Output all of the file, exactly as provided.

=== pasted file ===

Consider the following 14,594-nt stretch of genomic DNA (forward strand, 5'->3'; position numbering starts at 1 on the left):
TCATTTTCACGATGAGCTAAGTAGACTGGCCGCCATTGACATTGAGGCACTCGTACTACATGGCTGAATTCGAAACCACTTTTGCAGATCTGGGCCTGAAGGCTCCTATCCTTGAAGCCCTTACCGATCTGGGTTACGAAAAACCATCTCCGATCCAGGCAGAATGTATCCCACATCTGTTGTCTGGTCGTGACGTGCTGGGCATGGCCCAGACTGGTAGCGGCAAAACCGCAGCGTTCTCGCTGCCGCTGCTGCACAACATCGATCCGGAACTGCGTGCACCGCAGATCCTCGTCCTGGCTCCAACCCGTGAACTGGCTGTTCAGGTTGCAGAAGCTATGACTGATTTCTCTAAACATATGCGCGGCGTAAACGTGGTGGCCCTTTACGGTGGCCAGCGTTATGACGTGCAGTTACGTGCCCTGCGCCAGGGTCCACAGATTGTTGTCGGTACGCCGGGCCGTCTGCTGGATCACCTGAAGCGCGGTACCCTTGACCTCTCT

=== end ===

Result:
Consider the following 14,594-nt stretch of genomic DNA (forward strand, 5'->3'; position numbering starts at 1 on the left):
TCATTTTCACGATGAGCTAAGTAGACTGGCCGCCATTGACATTGAGGCACTCGTACTACATGGCTGAATTCGAAACCACTTTTGCAGATCTGGGCCTGAAGGCTCCTATCCTTGAAGCCCTTACCGATCTGGGTTACGAAAAACCATCTCCGATCCAGGCAGAATGTATCCCACATCTGTTGTCTGGTCGTGACGTGCTGGGCATGGCCCAGACTGGTAGCGGCAAAACCGCAGCGTTCTCGCTGCCGCTGCTGCACAACATCGATCCGGAACTGCGTGCACCGCAGATCCTCGTCCTGGCTCCAACCCGTGAACTGGCTGTTCAGGTTGCAGAAGCTATGACTGATTTCTCTAAACATATGCGCGGCGTAAACGTGGTGGCCCTTTACGGTGGCCAGCGTTATGACGTGCAGTTACGTGCCCTGCGCCAGGGTCCACAGATTGTTGTCGGTACGCCGGGCCGTCTGCTGGATCACCTGAAGCGCGGTACCCTTGACCTCTCT